Randall Reads: “Deadwood” by Pete Dexter
And “NO” it’s not that on which the HBO series of the same name was based.
Before you reach the table of contents, you do get a word from the author, saying:
“The large events and the settings of this novel–the fire that destroyed Deadwood, the assassinations of Bill Hickok and the China Doll, the weather, the life and travels of Charley Utter–are all real.
The Characters, with the exception of Malcolm Nash, are also real, and were in Deadwood at the time these events occurred.”
I know I read several times (granted, on the internets) before watching the first season of the television series or reading this book that Pete Dexter’s work was very much integral to the creation of the HBO series.
I’m not going to say I’ve done a whole lot of investigating since finishing the book this morning, but I wouldn’t even be all that surprised to know that nobody on the creative team had even opened the front cover of Dexter’s book, especially in light of the aforementioned quote. My sense is that both pieces of art were derived from researching real-life historic persons and events from that place in American history and invoking the creative spirit from there.
In other words, aside from some names, I don’t see much similar between the show and the book. Hence, they should be considered separately, other than that I would not likely have read the book had I not also recently enjoyed watching the beginning of the series (and then found a second-hand copy of the book during a timely visit to Pegasus Book Exchange).
My interest level in the old “wild west” was never that great, so my knowledge of people like Wild Bill Hickok and Calamity Jane was of such a level that I’d not necessarily have even though of them in the context of Deadwood, South Dakota any more than I would have, say, western Texas. Charley Utter, who is the central character throughout the novel, is someone whose name I believe I had never even heard, and, if I had, I’d completely forgotten the context.
Because of this and, again, because I’d just watched 12 hours or so of the HBO series, I entered the world of Deadwood as described by Pete Dexter with some very strong conceptions about characters the second they appeared in writing. Within the first few pages, you have met Charley, Wild Bill, and Al Swearingen. If you’ve seen the HBO show, you know how strongly drawn those characters are on the screen.
It’s of great credit to Mr. Dexter that, writing the book without the knowledge his words would one day be competing with HBO-strength characterizations of the same historical figures, it isn’t long before you’re (mostly) considering the characters anew. It’s not only that he clearly staked his claim to the fictionalization of the history of Deadwood in a completely different manner as did the people with the HBO production, but also that he writes his characters in a very lively fashion. Maybe that’s partly a benefit of working within a genre such as the western, but I doubt it’s that simple.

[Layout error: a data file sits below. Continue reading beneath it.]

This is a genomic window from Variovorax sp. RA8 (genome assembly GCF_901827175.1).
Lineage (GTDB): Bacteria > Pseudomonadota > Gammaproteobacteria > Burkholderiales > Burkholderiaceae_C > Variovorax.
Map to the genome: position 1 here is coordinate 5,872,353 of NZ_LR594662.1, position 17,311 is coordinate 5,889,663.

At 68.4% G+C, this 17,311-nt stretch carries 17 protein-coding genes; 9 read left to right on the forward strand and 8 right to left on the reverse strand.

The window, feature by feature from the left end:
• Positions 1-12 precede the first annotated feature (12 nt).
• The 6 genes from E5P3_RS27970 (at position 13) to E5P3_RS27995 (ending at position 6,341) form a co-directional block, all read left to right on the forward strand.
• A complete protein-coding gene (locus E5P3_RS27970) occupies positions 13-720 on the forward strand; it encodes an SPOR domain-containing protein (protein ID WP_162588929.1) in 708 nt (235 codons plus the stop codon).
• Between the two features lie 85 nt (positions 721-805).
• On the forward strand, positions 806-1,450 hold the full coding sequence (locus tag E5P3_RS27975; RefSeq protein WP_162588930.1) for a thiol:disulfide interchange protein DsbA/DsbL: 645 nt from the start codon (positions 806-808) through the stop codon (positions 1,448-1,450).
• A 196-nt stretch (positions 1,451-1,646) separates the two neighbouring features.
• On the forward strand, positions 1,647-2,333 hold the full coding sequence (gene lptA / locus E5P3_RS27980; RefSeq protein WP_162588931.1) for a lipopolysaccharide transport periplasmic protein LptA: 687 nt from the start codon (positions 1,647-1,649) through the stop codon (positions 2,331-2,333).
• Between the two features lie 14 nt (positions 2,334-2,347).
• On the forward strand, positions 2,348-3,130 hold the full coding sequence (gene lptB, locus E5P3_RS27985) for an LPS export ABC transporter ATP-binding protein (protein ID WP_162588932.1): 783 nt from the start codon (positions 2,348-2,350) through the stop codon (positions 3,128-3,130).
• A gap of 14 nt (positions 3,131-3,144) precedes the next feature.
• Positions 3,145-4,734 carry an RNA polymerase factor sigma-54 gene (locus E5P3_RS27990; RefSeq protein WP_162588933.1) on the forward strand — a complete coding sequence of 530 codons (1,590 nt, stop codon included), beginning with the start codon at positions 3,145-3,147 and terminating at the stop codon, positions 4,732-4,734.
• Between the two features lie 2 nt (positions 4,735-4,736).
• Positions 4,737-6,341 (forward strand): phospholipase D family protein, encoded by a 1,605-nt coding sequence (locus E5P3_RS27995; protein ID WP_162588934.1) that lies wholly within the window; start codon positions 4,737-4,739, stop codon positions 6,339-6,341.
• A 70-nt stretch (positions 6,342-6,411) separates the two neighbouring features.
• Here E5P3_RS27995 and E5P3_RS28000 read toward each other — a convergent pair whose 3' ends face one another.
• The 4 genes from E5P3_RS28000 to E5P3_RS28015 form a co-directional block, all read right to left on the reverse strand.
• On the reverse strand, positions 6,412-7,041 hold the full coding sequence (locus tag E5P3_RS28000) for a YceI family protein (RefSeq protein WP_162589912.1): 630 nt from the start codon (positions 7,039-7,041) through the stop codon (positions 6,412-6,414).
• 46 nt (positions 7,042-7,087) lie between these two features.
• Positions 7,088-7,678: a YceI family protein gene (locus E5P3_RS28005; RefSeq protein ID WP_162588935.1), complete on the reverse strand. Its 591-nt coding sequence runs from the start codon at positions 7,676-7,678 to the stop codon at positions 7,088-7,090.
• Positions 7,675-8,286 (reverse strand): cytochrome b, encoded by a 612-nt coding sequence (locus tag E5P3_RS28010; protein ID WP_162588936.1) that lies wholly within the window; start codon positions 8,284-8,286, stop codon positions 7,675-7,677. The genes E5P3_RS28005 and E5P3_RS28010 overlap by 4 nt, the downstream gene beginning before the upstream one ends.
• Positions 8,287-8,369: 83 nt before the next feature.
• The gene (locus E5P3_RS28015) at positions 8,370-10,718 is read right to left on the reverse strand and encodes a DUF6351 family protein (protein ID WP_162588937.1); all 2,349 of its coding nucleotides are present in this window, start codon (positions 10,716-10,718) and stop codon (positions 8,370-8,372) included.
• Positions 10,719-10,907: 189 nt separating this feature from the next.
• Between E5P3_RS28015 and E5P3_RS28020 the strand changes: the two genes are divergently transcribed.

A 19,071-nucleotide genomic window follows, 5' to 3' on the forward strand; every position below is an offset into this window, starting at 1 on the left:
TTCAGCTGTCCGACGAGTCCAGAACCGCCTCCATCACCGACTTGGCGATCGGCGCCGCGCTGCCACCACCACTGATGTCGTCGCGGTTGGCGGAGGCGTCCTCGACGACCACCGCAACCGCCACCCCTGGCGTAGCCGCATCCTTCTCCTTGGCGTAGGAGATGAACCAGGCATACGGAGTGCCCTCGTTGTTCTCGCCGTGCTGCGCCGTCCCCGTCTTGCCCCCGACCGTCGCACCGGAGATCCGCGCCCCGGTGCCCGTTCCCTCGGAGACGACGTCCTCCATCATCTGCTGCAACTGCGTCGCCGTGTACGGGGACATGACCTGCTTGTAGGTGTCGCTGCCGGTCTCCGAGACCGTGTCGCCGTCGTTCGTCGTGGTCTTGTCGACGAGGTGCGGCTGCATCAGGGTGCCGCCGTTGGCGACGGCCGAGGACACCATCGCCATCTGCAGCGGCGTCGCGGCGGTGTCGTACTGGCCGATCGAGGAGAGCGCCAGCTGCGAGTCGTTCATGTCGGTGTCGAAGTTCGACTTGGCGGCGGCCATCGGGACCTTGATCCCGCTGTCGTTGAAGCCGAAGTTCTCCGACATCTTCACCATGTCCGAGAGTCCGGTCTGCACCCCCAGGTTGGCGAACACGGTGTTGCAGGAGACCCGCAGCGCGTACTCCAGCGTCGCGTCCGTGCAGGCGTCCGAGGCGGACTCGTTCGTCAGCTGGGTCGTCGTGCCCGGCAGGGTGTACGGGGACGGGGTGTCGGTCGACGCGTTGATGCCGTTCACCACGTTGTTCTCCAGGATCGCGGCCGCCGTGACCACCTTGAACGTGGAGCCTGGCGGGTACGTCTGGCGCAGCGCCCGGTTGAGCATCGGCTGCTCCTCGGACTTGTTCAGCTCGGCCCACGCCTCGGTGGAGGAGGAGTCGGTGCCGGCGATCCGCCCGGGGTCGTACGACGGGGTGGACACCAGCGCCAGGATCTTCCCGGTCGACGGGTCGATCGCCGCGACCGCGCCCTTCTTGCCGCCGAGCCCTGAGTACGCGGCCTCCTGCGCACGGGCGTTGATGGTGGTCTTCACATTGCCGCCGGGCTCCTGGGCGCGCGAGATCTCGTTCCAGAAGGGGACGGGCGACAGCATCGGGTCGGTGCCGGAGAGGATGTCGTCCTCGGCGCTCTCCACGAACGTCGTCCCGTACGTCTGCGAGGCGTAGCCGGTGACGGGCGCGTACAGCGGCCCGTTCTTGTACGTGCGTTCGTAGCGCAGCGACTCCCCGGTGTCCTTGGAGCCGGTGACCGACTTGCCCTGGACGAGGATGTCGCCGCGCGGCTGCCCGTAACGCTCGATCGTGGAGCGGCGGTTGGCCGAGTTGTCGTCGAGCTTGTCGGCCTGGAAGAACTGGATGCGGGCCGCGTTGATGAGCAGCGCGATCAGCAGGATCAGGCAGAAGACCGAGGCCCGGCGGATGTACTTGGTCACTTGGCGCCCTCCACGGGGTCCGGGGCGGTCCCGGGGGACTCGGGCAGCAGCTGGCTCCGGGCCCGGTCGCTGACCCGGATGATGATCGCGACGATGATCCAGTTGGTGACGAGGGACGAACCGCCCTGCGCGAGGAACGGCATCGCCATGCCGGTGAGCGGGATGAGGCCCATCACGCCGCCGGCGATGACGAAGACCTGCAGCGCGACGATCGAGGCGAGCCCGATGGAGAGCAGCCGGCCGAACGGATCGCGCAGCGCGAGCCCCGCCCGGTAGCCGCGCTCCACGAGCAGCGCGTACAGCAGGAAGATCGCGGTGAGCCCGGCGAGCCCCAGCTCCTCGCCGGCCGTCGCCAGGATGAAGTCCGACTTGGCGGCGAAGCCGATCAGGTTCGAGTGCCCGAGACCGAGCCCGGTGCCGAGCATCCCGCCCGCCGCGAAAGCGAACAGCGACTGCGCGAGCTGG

I also happen to be a bit of a sucker for strong character development, so there’s that.
The style can be a bit tricky in some spots. The word “peeder” appears repeatedly and failed not once to give me a stop. I also think the use of “could of/would of/should of” in place of the proper contractions probably was meant to do something other than remind me of the fact that 90% of the people on the internet actually type those for all to see publicly without intention, but that’s what I got, again making me pause each instance.
Small, niggling things, but they stand out in my head. Should be noted that’s a small price for what was otherwise a very enjoyable book.
The narrative is divided into five “parts,” the first four of which are named for a character around whom much of the action within revolves. The fifth is a rather short summary of Charley’s life after leaving Deadwood that, honestly, adds little (if anything) to the story beyond a bit of closure .
Malcolm Nash, the one completely fictional character in the novel, plays an interesting thread through the story, but his role is a bit thin in the middle bits, which makes one wonder at the reason for creating him at all. It’s not that he seems out of place, mind you. It’s more that I had a natural tendency to wonder a little more about the character seeing as it was mentioned right at the top that he was not in the historic records and was, hence, created out of whole ink. Perhaps it is a failure of the reader to have expected more from such an entry into the story, but I can’t see how anyone would look at it differently.
There’s also a very realistic chance I’ve just missed something important in my reading. Wouldn’t be the first time.
On the front cover of the paperback is a quote from Jonathan Franzen, saying “If you want to call Deadwood a Western, you might as well call The House of Mirth chick lit.”
Not even having read the latter, I can say I understand what Franzen was getting at with this, and think it’s a valid consideration. Calling a book a “Western,” much as “chick lit” or “science fiction” does have that effect of “ghettoization” of the work into its genre and is somehow looked at as something less. Or, that’s the talk these days, isn’t it?
What I’m meaning to clarify as being important here is that nobody who enjoys a good book should pass on this one with a “but I don’t really like “Westerns.” The work itself will survive such an err, but is a huge disservice to the “serious reader” Mr. Franzen likes to concern himself about. Pete Dexter has written a serious book for serious readers of all sorts.
Even those who have cemented in their brain the image of Wild Bill Hickok as the brother of the guy from ‘Kung Fu.’
We can overcome.